Saturday, September 22, 2007

Minnesota Musings 1

My dad asked me how the flavor of women at the International Falls retreat compared with a similar retreat I spoke at four years ago, in Georgia.

I knew there were a number of differences but I couldn't put my finger on the main one until I recalled a conversation with my cousin Loretta, who had come to the retreat all the way from Kalona, Iowa and who has adopted two boys. She asked me how Steven was doing, and I mentioned the ongoing task of convincing him that he has a mom now. For instance, if he gets hurt he'll bandage it himself rather than tell me about it. And Loretta said, "Ah, he's a survivor! I have one of those too."

That, I decided, is what many of the women were as well: survivors. The Georgia women four years ago had an aura of establishment, tradition, gentility, graciousness, and wealth. The Minnesota women had much more of a sense of upheaval, change, scrappiness, overcoming difficulties, and poverty. In short--of surviving.

There were stout Russian Mennonites from Manitoba, missionary women from way up north, farm wives, women who only recently joined the Mennonite church and were coping with opposition from their families, and many others.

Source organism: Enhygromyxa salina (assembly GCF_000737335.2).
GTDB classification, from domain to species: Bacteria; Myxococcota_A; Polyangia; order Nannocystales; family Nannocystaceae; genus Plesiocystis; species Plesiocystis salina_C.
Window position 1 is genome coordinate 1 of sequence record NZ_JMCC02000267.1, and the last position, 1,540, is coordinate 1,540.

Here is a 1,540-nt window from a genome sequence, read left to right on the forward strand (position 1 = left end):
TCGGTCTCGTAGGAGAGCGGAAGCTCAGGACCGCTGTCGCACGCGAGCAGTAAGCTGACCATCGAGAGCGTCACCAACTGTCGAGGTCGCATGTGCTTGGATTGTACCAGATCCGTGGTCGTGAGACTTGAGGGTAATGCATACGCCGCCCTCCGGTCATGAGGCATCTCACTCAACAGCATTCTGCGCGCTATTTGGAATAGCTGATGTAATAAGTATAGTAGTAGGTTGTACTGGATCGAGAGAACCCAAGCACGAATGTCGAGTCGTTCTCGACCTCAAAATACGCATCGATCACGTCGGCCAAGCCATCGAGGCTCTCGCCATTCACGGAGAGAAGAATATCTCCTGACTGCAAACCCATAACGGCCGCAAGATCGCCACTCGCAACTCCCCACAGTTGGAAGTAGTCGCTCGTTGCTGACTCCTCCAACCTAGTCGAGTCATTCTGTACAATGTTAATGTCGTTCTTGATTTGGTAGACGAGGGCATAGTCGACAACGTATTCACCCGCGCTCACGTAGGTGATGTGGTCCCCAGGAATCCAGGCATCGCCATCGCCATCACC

The theme of the southern retreat was joy, and the weekend was a lot of fun, which was fine because I think we needed that at that time. The northern theme, in contrast, was Trusting God's Promises, a heavier subject that meant that I was bombarded during break times with story after story of suffering and tragedy. Of course I was happy to listen, since one of the purposes of my talks was to convince the women that they each had a story to tell. But by the end, the collective weight of these women's experiences felt very heavy. Losing a child, abandoned by a husband, severe health issues, terrible abuse, and on and on.

However: an equal theme was God's goodness, and these suffering women had the most astonishing stories of God's faithfulness and grace.

I also heard many adoption stories that still make the backs of my arms prickle when I think of them, they were so unquestionably miraculous.

The women in the South had pretty much all fit into a fairly narrow slice of the Mennonite spectrum. Not these in Minnesota. There were local evangelical women from town, the Russian Mennonites as mentioned, ex-Hutterites, Beachy Amish, conservative Mennonites. And, since we often categorize Mennonite women by their head coverings--there were white caps, veils of all shapes and sizes and colors, scarves, and no head coverings at all.

At both retreats I felt welcomed, embraced, listened to, ministered to, and affirmed. There's something powerful about 300 Christian women getting together. Lots of good memories.

Quote of the Day:
"I hated my dad for 28 years. It's so nice to not hate my dad any more."
--one of the women, sharing her story during testimony time

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